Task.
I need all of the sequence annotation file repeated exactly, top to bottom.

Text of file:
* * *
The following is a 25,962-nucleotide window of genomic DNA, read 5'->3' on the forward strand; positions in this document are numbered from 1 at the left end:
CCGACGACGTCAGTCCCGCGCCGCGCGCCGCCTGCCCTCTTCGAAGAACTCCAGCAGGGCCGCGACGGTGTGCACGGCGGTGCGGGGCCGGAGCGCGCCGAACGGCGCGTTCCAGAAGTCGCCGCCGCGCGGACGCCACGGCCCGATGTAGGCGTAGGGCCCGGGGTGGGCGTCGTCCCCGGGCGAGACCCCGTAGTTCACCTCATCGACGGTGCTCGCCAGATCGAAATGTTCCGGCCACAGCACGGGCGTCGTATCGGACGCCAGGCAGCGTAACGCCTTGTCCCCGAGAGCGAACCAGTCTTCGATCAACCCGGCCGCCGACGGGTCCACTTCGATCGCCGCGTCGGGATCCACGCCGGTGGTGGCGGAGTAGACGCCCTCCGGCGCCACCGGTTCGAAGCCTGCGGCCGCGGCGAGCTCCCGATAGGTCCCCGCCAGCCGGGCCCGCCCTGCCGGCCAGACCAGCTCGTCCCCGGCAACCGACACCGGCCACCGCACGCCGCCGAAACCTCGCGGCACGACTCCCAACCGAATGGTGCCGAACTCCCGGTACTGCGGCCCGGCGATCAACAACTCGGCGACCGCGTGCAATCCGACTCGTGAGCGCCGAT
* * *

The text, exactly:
The following is a 25,962-nucleotide window of genomic DNA, read 5'->3' on the forward strand; positions in this document are numbered from 1 at the left end:
CCGACGACGTCAGTCCCGCGCCGCGCGCCGCCTGCCCTCTTCGAAGAACTCCAGCAGGGCCGCGACGGTGTGCACGGCGGTGCGGGGCCGGAGCGCGCCGAACGGCGCGTTCCAGAAGTCGCCGCCGCGCGGACGCCACGGCCCGATGTAGGCGTAGGGCCCGGGGTGGGCGTCGTCCCCGGGCGAGACCCCGTAGTTCACCTCATCGACGGTGCTCGCCAGATCGAAATGTTCCGGCCACAGCACGGGCGTCGTATCGGACGCCAGGCAGCGTAACGCCTTGTCCCCGAGAGCGAACCAGTCTTCGATCAACCCGGCCGCCGACGGGTCCACTTCGATCGCCGCGTCGGGATCCACGCCGGTGGTGGCGGAGTAGACGCCCTCCGGCGCCACCGGTTCGAAGCCTGCGGCCGCGGCGAGCTCCCGATAGGTCCCCGCCAGCCGGGCCCGCCCTGCCGGCCAGACCAGCTCGTCCCCGGCAACCGACACCGGCCACCGCACGCCGCCGAAACCTCGCGGCACGACTCCCAACCGAATGGTGCCGAACTCCCGGTACTGCGGCCCGGCGATCAACAACTCGGCGACCGCGTGCAATCCGACTCGTGAGCGCCGAT